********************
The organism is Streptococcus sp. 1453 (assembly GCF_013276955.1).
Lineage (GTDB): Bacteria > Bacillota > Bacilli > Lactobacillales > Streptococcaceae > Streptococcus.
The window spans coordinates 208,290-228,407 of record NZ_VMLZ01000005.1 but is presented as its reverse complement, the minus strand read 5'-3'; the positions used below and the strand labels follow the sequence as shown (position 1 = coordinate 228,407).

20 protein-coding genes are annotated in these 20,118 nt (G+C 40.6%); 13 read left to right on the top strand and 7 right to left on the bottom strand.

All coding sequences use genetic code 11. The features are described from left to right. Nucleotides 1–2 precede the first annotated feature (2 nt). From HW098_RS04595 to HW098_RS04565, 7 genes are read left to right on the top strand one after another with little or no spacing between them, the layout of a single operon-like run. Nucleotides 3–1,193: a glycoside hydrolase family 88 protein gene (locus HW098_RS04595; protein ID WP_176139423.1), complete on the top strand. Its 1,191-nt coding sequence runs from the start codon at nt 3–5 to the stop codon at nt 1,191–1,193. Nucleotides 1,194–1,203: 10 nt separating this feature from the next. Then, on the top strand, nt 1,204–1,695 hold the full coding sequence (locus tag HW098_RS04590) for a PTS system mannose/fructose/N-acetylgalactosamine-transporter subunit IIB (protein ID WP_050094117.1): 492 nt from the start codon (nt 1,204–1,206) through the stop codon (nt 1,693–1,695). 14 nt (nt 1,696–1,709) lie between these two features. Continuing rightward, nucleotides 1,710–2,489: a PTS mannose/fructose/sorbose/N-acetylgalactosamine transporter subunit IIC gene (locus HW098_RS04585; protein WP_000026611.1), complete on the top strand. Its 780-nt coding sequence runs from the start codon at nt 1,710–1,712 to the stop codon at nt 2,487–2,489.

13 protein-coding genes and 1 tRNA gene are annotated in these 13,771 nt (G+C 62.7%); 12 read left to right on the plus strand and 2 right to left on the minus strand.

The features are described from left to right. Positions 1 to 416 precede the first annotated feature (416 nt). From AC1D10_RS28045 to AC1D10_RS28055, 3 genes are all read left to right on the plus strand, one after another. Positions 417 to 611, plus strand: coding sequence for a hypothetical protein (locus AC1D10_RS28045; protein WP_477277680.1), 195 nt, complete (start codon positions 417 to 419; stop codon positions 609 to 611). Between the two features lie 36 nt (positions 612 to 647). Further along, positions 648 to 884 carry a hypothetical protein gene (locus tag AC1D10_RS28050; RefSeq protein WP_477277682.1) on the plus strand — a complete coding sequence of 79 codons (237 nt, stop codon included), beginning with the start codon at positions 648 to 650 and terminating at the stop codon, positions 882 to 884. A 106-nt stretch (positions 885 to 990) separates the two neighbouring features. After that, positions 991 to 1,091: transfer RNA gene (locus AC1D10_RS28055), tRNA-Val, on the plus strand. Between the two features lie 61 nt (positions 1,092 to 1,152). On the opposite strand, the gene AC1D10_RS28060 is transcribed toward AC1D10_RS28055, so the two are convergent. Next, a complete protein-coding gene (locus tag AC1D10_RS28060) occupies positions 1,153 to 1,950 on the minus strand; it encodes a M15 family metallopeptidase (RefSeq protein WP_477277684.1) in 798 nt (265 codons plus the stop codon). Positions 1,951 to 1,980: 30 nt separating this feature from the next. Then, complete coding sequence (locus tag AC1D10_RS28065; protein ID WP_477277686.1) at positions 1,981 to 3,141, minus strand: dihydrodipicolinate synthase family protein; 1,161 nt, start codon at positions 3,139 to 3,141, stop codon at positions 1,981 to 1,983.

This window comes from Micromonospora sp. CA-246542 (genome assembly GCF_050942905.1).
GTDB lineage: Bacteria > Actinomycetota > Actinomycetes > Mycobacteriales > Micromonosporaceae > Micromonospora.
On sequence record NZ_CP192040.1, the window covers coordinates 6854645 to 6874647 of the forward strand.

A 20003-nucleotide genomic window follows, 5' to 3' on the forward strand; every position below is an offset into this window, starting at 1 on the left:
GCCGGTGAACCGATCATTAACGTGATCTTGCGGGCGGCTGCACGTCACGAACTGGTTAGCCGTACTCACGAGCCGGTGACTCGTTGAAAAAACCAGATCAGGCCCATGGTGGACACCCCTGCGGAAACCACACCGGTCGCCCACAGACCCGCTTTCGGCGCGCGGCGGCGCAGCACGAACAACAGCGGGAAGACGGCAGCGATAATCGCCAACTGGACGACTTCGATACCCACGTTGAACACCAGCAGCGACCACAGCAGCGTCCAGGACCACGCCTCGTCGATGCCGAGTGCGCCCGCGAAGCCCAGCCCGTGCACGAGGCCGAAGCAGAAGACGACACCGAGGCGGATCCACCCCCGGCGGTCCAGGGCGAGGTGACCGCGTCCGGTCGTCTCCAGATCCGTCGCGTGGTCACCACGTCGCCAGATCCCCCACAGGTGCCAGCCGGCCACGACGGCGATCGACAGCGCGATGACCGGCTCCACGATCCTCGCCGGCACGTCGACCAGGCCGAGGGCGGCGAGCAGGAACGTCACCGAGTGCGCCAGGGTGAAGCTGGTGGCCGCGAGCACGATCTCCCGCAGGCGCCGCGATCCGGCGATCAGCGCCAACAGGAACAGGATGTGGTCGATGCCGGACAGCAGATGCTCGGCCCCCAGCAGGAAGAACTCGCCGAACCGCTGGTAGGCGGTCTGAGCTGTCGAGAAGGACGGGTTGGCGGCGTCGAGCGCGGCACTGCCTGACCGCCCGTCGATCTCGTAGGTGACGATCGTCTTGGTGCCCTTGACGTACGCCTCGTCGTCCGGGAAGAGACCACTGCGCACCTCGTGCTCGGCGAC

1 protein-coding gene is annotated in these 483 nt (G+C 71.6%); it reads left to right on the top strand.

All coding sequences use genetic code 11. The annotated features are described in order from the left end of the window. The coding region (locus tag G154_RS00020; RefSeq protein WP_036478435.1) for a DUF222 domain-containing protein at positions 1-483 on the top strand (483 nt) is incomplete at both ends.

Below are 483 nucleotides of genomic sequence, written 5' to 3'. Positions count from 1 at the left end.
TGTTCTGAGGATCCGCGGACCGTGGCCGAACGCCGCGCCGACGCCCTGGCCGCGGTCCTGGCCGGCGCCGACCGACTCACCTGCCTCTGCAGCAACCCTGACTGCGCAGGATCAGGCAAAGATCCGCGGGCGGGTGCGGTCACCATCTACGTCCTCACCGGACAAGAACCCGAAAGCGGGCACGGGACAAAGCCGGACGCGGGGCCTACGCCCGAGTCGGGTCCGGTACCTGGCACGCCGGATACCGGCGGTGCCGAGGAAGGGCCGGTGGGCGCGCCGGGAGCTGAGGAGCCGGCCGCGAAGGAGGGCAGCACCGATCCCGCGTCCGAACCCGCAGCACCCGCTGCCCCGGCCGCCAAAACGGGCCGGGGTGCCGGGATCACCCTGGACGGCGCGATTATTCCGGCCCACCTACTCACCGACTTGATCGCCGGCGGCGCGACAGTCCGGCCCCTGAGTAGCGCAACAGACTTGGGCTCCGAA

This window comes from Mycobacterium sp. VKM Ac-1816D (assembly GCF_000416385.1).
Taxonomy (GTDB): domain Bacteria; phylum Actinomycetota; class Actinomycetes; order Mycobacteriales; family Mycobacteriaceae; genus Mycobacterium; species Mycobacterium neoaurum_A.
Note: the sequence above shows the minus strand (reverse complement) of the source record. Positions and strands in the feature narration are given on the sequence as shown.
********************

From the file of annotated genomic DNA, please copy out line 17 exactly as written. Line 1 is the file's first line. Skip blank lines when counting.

This window comes from Mycobacterium sp. VKM Ac-1816D (assembly GCF_000416385.1).